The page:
1645 to Nov, 1979
BeninThe Dahomey Amazons were a Fon all-female military regiment of the Kingdom of Dahomey which existed until 1904. They were so named by Western observers and historians due to their similarity to the mythical Amazons of ancient Anatolia and the Black Sea. This unusual emergence of an all-female military regiment was the result of Dahomey's male population facing high casualties in frequent warfare with neighboring West African states, as well as Dahomey being forced to annually give male slaves to the Oyo Empire. The lack of men likely led the kings of Dahomey to recruit women into the army.
Houegbadja's daughter Queen Hangbe established a female bodyguard. European merchants recorded their presence. According to tradition, her brother and successor King Agaja successfully used them in Dahomey's defeat of the neighbouring kingdom of Savi in 1727.
In 1890, King Béhanzin started fighting French forces in the course of the First Franco-Dahomean War. European observers noted that the women "handled admirably" in hand-to-hand combat, but fired their flintlocks from the hip rather than firing from the shoulder.
The Second Franco-Dahomean War, which raged from 1892 to 1894, was a major conflict between France, led by General Alfred-Amédée Dodds, and Dahomey under King Béhanzin. The French emerged triumphant and incorporated Dahomey into their growing colonial territory of French West Africa.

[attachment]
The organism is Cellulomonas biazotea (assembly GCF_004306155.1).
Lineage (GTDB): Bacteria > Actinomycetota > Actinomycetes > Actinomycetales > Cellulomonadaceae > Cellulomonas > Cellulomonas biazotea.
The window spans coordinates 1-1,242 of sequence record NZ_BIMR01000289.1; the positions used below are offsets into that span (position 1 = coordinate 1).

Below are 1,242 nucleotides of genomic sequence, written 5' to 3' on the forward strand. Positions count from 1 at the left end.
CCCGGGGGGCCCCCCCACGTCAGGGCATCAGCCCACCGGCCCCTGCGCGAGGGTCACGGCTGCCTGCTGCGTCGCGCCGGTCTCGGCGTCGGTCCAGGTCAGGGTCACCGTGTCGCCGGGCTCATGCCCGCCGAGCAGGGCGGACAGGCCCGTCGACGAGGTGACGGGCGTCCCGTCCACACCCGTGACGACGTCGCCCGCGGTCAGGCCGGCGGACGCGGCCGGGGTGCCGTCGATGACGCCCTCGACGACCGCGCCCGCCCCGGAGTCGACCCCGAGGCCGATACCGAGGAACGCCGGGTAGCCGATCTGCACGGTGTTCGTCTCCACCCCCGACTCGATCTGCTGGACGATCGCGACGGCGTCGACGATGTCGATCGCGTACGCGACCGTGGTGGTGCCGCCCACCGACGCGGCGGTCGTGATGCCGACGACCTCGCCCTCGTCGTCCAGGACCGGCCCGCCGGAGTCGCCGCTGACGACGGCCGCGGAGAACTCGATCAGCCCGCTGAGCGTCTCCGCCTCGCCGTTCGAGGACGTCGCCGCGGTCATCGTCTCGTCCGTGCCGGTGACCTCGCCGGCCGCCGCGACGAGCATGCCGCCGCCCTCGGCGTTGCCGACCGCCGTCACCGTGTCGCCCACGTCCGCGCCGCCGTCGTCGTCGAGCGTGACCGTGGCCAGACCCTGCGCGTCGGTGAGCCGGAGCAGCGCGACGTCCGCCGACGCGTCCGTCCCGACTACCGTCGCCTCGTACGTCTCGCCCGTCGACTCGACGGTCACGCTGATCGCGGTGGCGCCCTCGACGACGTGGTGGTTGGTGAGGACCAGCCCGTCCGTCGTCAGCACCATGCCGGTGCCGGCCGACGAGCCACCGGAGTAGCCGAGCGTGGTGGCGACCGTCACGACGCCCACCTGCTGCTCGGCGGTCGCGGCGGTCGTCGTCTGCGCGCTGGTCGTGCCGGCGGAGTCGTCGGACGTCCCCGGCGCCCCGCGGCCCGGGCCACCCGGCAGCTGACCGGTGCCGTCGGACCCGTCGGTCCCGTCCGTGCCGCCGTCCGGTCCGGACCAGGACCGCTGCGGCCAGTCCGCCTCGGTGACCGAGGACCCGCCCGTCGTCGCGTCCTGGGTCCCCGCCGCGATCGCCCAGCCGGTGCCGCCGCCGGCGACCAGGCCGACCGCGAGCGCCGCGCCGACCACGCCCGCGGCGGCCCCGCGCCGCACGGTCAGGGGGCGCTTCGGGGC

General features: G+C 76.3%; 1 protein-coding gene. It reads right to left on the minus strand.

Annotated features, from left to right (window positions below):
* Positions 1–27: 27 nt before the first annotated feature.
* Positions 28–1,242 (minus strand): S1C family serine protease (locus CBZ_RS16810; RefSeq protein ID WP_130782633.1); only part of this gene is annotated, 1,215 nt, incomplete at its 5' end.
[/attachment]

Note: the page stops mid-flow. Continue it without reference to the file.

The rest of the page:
During a battle with French soldiers at Adegon on 6 October during the second war, the bulk of the Amazon corps were wiped out in a matter of hours in hand-to-hand combat after the French engaged them with a bayonet charge.The Dahomey lost 86 regulars and 417 Dahomey Amazons, with nearly all of those deaths being inflicted by bayonets; the French lost 6 soldiers.
The last survivor of the Dahomey Amazons is thought to have been a woman named Nawi. In a 1978 interview in the village of Kinta, a Beninese historian met Nawi, who claimed to have fought the French in 1892. Nawi died in November 1979, aged well over 100.
The Woman King is an American historical epic film about the Agojie, the all-female warrior unit who protected the African kingdom of Dahomey in the 19th century. The film stars Viola Davis as a general who trains the next generation of warriors to fight their enemies. It is directed by Gina Prince-Bythewood and written by Dana Stevens based on a story by Maria Bello and Stevens. The film also stars Thuso Mbedu, Lashana Lynch, Sheila Atim, Hero Fiennes Tiffin, and John Boyega. Production companies are TriStar Pictures, Welle Entertainment, JuVee Productions, Jack Blue Productions, and Entertainment One.